As you drag your finger over the screen, VoiceOver identifies each element as you touch it. You can also move from one element to the next by flicking left or right with a single finger. Elements are selected from left- to-right and then top-to-bottom.

The following summarizes VoiceOver gestures:

  • Tap and touch-hold for 1 second, then use a standard iPhone/iPod touch gesture.
  • Tap once: Speak the item.
  • Tap once with two fingers (two-finger single tap): Stop speaking the current item. Speaking automatically resumes when you select another item.
  • Double-tap: Activate the selected item. You can also touch an item with one finger, tap the screen with another finger (“split tapping”) to activate an item.
  • Two-finger double-tap: Answer or end a call, play or pause (in Music, Voice Memos, Photo slideshows, video clips), take a picture (in Camera), or start or pause recording (in Camera for video clips, or in Voice Memos).
  • Flick right or left: Select the next or previous item.
  • Two-finger flick up: Read all from the top of the screen.
  • Two-finger flick down: Read all from the current position.
  • Three-finger flick up or down: Scroll one page at a time.
  • Three-finger flick right or left: Go to the next or previous page (such as Home screens or Web pages in Safari).
  • Three-finger single-tap: Speak the scroll status (telling you which page or rows are visible).
  • Three-finger double-tap: Mute or unmute VoiceOver.
  • Three-finger triple-tap: Turn off the display while you use VoiceOver (for privacy).
  • Flick up or down: Depends on rotor control setting, which changes for each app.

Tip: Rotor control is an invisible dial that you can use to change the results of up and down flick gestures when VoiceOver is turned on. Rotate two fingers on the screen to “turn” the dial to choose between options. After choosing an option, the flick up or down gesture performs that function. For example, if you’re reading text in an email, you can use the rotor to switch between hearing text spoken word-by-word or character-by-character when you flick up or down. If browsing a Web page, you can use the rotor to choose whether you hear text word-by-word or character-by-character, hear just the headers, hear just the links (all of them, visited links, or links not yet visited), hear form elements, or hear descriptions of images.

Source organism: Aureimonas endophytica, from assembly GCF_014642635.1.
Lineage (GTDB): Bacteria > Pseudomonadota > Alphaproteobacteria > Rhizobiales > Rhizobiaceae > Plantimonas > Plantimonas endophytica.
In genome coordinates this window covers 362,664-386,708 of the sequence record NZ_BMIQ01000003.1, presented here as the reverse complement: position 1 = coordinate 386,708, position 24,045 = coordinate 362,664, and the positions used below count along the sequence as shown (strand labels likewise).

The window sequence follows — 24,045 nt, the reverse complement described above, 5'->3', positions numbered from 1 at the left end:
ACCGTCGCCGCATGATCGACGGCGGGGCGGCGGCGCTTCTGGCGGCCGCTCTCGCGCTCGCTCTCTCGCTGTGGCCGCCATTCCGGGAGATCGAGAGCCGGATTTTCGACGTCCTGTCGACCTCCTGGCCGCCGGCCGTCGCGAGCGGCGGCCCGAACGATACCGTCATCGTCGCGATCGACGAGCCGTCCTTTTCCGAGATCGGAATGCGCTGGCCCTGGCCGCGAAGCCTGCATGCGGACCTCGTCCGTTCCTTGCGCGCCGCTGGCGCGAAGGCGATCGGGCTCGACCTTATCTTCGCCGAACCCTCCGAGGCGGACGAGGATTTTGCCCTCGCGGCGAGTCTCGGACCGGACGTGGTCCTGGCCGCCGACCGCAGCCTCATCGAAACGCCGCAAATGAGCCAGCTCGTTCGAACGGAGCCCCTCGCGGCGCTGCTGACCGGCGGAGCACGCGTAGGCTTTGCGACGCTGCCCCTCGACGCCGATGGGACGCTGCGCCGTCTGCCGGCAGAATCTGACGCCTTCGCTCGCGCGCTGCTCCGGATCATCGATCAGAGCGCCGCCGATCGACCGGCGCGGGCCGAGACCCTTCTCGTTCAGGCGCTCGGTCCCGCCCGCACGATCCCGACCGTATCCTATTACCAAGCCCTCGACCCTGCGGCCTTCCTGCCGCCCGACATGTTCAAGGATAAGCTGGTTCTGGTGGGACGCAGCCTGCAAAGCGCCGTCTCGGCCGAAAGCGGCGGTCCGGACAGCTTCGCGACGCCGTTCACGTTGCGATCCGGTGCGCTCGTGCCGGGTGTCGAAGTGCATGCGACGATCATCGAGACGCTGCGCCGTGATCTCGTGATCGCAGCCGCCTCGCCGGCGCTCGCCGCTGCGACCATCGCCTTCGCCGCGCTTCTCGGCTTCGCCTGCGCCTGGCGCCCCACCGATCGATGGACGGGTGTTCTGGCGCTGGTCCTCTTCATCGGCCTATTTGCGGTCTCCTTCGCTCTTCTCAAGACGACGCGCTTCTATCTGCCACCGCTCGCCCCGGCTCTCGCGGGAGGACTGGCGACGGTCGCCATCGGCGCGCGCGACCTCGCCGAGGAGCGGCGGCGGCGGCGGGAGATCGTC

Tip: You can set the VoiceOver speaking rate to be slower or faster: choose Settings>General>Accessibility>VoiceOver, and drag the Speaking Rate slider left (slower) or right (faster).

Tip: When typing, VoiceOver can speak characters, words, both, or nothing. By default, VoiceOver is set to speak both characters and words: VoiceOver speaks each character as you type it, then speaks the whole word when you finish it by entering a space or punctuation. To change this setting, choose Settings>General>Accessibility>VoiceOver, tap Typing Feedback, and then choose Characters, Words, Characters and Words, or Nothing.

Invert Colors and Zoom: Some people like to zoom their displays bigger, and some like to read with white text on a black background. You can do both with your iPod touch or iPhone. (You can’t use Zoom and VoiceOver at the same time.)

To invert the colors on the display so that it looks like a photographic negative, choose Settings>General>Accessibility from the Home screen, and tap Off for the Invert Colors option to turn it On. (Tap On to turn it back Off.)

While you can zoom into and out of a Web page, photo, or other element in an app by double-tapping or unpinching, Zoom is a special feature that magnifies the entire screen of any app.

To turn on Zoom, choose Settings>General>Accessibility, and tap Off for the Zoom option to turn it On. (Tap On to turn it back Off.)